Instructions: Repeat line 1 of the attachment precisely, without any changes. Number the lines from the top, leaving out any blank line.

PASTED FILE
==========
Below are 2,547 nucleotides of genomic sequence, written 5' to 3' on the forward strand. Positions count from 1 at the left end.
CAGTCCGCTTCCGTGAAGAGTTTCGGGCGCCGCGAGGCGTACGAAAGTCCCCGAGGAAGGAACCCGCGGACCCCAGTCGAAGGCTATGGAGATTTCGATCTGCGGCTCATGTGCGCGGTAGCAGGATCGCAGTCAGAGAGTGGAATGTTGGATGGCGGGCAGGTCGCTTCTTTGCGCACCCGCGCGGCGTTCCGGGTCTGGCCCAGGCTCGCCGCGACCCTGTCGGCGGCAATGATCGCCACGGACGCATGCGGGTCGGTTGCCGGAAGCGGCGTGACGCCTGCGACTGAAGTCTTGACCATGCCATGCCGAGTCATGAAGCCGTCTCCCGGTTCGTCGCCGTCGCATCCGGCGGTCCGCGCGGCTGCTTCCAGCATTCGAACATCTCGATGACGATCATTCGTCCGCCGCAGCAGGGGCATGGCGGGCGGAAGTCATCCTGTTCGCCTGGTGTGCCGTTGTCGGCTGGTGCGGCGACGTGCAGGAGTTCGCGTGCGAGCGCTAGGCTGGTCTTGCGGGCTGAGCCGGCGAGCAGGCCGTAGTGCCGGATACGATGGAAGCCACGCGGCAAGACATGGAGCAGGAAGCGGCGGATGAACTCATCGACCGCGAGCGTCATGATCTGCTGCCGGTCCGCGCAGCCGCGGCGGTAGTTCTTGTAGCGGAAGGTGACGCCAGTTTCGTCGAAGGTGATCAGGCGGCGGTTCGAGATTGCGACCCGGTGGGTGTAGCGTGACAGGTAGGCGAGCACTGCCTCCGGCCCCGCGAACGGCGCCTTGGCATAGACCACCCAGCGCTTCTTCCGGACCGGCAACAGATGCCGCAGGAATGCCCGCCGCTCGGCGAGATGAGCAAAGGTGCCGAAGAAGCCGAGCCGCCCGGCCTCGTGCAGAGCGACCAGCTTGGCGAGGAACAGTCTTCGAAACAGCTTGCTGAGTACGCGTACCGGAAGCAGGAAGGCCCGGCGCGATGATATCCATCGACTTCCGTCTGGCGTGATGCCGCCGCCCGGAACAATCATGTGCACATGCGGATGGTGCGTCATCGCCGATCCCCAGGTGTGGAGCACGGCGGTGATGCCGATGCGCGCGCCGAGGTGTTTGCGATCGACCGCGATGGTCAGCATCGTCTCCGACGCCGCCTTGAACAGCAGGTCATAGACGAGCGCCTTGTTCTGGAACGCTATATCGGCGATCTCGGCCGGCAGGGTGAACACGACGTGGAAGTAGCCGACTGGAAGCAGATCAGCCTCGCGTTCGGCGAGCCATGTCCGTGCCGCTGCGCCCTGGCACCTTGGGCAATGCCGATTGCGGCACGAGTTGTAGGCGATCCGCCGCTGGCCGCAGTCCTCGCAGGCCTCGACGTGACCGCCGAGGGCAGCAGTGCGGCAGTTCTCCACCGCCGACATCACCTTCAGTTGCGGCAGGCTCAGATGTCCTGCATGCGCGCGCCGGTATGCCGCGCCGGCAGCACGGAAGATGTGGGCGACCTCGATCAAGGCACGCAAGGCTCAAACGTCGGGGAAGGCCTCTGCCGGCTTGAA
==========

Below are 2,547 nucleotides of genomic sequence, written 5' to 3' on the forward strand. Positions count from 1 at the left end.